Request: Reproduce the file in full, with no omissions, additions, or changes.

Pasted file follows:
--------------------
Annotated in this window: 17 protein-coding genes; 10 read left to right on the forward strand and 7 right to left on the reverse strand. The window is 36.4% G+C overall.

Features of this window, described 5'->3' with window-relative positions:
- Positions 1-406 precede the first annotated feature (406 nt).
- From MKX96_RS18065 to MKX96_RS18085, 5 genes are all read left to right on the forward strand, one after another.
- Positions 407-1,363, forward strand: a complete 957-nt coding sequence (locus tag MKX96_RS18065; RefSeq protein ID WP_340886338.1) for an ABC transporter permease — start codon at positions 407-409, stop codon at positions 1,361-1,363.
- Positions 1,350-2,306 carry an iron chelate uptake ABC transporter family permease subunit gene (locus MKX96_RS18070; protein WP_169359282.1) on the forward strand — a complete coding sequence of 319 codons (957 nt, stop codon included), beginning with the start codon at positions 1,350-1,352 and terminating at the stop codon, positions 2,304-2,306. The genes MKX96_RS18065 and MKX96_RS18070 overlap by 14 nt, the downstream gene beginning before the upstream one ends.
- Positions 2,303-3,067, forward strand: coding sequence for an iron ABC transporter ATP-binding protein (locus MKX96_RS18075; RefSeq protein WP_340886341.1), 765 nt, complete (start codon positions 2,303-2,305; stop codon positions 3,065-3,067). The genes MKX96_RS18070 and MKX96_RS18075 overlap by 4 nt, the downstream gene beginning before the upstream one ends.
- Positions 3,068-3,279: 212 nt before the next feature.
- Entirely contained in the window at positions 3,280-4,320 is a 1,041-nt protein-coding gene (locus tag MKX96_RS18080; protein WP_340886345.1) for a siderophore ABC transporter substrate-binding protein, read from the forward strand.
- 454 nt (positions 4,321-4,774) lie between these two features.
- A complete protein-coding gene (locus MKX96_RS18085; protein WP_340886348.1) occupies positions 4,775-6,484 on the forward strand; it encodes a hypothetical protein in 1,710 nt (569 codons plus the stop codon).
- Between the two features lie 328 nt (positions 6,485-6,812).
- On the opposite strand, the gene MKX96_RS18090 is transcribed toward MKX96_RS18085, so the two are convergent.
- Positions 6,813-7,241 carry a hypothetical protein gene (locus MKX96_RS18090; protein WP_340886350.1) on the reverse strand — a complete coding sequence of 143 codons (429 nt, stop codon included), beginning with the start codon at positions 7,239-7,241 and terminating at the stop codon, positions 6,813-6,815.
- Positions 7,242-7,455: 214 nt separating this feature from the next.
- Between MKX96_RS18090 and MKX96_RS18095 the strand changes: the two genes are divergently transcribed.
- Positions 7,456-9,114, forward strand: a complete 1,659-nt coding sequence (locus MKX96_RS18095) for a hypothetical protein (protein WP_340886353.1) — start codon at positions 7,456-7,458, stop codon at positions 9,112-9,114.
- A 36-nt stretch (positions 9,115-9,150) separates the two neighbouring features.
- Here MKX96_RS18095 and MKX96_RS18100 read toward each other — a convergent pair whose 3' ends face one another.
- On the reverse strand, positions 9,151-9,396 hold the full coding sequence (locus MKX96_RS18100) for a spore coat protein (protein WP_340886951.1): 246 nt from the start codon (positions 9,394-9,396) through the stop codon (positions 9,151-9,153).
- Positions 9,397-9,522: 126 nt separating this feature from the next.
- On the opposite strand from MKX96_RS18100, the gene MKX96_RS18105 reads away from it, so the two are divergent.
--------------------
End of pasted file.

Annotated in this window: 17 protein-coding genes; 10 read left to right on the forward strand and 7 right to left on the reverse strand. The window is 36.4% G+C overall.

Features of this window, described 5'->3' with window-relative positions:
- Positions 1-406 precede the first annotated feature (406 nt).
- From MKX96_RS18065 to MKX96_RS18085, 5 genes are all read left to right on the forward strand, one after another.
- Positions 407-1,363, forward strand: a complete 957-nt coding sequence (locus tag MKX96_RS18065; RefSeq protein ID WP_340886338.1) for an ABC transporter permease — start codon at positions 407-409, stop codon at positions 1,361-1,363.
- Positions 1,350-2,306 carry an iron chelate uptake ABC transporter family permease subunit gene (locus MKX96_RS18070; protein WP_169359282.1) on the forward strand — a complete coding sequence of 319 codons (957 nt, stop codon included), beginning with the start codon at positions 1,350-1,352 and terminating at the stop codon, positions 2,304-2,306. The genes MKX96_RS18065 and MKX96_RS18070 overlap by 14 nt, the downstream gene beginning before the upstream one ends.
- Positions 2,303-3,067, forward strand: coding sequence for an iron ABC transporter ATP-binding protein (locus MKX96_RS18075; RefSeq protein WP_340886341.1), 765 nt, complete (start codon positions 2,303-2,305; stop codon positions 3,065-3,067). The genes MKX96_RS18070 and MKX96_RS18075 overlap by 4 nt, the downstream gene beginning before the upstream one ends.
- Positions 3,068-3,279: 212 nt before the next feature.
- Entirely contained in the window at positions 3,280-4,320 is a 1,041-nt protein-coding gene (locus tag MKX96_RS18080; protein WP_340886345.1) for a siderophore ABC transporter substrate-binding protein, read from the forward strand.
- 454 nt (positions 4,321-4,774) lie between these two features.
- A complete protein-coding gene (locus MKX96_RS18085; protein WP_340886348.1) occupies positions 4,775-6,484 on the forward strand; it encodes a hypothetical protein in 1,710 nt (569 codons plus the stop codon).
- Between the two features lie 328 nt (positions 6,485-6,812).
- On the opposite strand, the gene MKX96_RS18090 is transcribed toward MKX96_RS18085, so the two are convergent.
- Positions 6,813-7,241 carry a hypothetical protein gene (locus MKX96_RS18090; protein WP_340886350.1) on the reverse strand — a complete coding sequence of 143 codons (429 nt, stop codon included), beginning with the start codon at positions 7,239-7,241 and terminating at the stop codon, positions 6,813-6,815.
- Positions 7,242-7,455: 214 nt separating this feature from the next.
- Between MKX96_RS18090 and MKX96_RS18095 the strand changes: the two genes are divergently transcribed.
- Positions 7,456-9,114, forward strand: a complete 1,659-nt coding sequence (locus MKX96_RS18095) for a hypothetical protein (protein WP_340886353.1) — start codon at positions 7,456-7,458, stop codon at positions 9,112-9,114.
- A 36-nt stretch (positions 9,115-9,150) separates the two neighbouring features.
- Here MKX96_RS18095 and MKX96_RS18100 read toward each other — a convergent pair whose 3' ends face one another.
- On the reverse strand, positions 9,151-9,396 hold the full coding sequence (locus MKX96_RS18100) for a spore coat protein (protein WP_340886951.1): 246 nt from the start codon (positions 9,394-9,396) through the stop codon (positions 9,151-9,153).
- Positions 9,397-9,522: 126 nt separating this feature from the next.
- On the opposite strand from MKX96_RS18100, the gene MKX96_RS18105 reads away from it, so the two are divergent.